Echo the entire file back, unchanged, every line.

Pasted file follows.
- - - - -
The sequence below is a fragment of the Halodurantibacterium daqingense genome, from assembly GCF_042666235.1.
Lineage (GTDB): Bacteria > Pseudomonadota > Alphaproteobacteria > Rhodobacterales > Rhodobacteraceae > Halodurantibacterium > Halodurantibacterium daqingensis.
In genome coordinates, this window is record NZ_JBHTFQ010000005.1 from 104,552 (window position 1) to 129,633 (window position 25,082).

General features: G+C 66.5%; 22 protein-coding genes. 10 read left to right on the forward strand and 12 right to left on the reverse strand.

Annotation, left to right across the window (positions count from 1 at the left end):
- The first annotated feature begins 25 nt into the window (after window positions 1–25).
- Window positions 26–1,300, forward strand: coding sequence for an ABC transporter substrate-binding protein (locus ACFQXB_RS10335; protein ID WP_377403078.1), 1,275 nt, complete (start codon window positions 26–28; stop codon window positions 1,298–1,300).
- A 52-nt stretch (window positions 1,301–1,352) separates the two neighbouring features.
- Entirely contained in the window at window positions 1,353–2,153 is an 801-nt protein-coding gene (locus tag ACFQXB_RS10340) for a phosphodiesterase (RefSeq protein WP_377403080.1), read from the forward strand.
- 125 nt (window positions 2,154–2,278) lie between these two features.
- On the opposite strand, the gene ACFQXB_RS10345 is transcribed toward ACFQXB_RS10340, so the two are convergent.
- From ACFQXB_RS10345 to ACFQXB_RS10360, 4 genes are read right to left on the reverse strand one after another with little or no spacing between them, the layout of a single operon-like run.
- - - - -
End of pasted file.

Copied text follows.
The sequence below is a fragment of the Halodurantibacterium daqingense genome, from assembly GCF_042666235.1.
Lineage (GTDB): Bacteria > Pseudomonadota > Alphaproteobacteria > Rhodobacterales > Rhodobacteraceae > Halodurantibacterium > Halodurantibacterium daqingensis.
In genome coordinates, this window is record NZ_JBHTFQ010000005.1 from 104,552 (window position 1) to 129,633 (window position 25,082).

General features: G+C 66.5%; 22 protein-coding genes. 10 read left to right on the forward strand and 12 right to left on the reverse strand.

Annotation, left to right across the window (positions count from 1 at the left end):
- The first annotated feature begins 25 nt into the window (after window positions 1–25).
- Window positions 26–1,300, forward strand: coding sequence for an ABC transporter substrate-binding protein (locus ACFQXB_RS10335; protein ID WP_377403078.1), 1,275 nt, complete (start codon window positions 26–28; stop codon window positions 1,298–1,300).
- A 52-nt stretch (window positions 1,301–1,352) separates the two neighbouring features.
- Entirely contained in the window at window positions 1,353–2,153 is an 801-nt protein-coding gene (locus tag ACFQXB_RS10340) for a phosphodiesterase (RefSeq protein WP_377403080.1), read from the forward strand.
- 125 nt (window positions 2,154–2,278) lie between these two features.
- On the opposite strand, the gene ACFQXB_RS10345 is transcribed toward ACFQXB_RS10340, so the two are convergent.
- From ACFQXB_RS10345 to ACFQXB_RS10360, 4 genes are read right to left on the reverse strand one after another with little or no spacing between them, the layout of a single operon-like run.